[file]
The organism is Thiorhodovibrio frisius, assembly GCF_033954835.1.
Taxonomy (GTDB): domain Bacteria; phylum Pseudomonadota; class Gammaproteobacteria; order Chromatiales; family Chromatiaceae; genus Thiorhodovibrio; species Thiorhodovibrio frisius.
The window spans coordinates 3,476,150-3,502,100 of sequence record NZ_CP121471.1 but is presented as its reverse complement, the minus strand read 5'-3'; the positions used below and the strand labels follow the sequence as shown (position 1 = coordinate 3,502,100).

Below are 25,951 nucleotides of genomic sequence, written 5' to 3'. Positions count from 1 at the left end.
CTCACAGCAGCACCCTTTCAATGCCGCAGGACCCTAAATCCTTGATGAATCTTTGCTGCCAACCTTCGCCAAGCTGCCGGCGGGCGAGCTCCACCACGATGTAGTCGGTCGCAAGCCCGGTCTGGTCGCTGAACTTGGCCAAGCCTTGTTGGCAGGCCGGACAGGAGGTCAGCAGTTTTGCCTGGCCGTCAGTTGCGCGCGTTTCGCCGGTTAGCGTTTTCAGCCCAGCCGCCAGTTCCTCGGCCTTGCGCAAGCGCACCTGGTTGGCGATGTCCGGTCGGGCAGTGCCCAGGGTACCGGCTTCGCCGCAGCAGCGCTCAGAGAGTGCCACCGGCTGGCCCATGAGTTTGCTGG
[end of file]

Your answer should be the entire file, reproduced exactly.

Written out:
The organism is Thiorhodovibrio frisius, assembly GCF_033954835.1.
Taxonomy (GTDB): domain Bacteria; phylum Pseudomonadota; class Gammaproteobacteria; order Chromatiales; family Chromatiaceae; genus Thiorhodovibrio; species Thiorhodovibrio frisius.
The window spans coordinates 3,476,150-3,502,100 of sequence record NZ_CP121471.1 but is presented as its reverse complement, the minus strand read 5'-3'; the positions used below and the strand labels follow the sequence as shown (position 1 = coordinate 3,502,100).

Below are 25,951 nucleotides of genomic sequence, written 5' to 3'. Positions count from 1 at the left end.
CTCACAGCAGCACCCTTTCAATGCCGCAGGACCCTAAATCCTTGATGAATCTTTGCTGCCAACCTTCGCCAAGCTGCCGGCGGGCGAGCTCCACCACGATGTAGTCGGTCGCAAGCCCGGTCTGGTCGCTGAACTTGGCCAAGCCTTGTTGGCAGGCCGGACAGGAGGTCAGCAGTTTTGCCTGGCCGTCAGTTGCGCGCGTTTCGCCGGTTAGCGTTTTCAGCCCAGCCGCCAGTTCCTCGGCCTTGCGCAAGCGCACCTGGTTGGCGATGTCCGGTCGGGCAGTGCCCAGGGTACCGGCTTCGCCGCAGCAGCGCTCAGAGAGTGCCACCGGCTGGCCCATGAGTTTGCTGG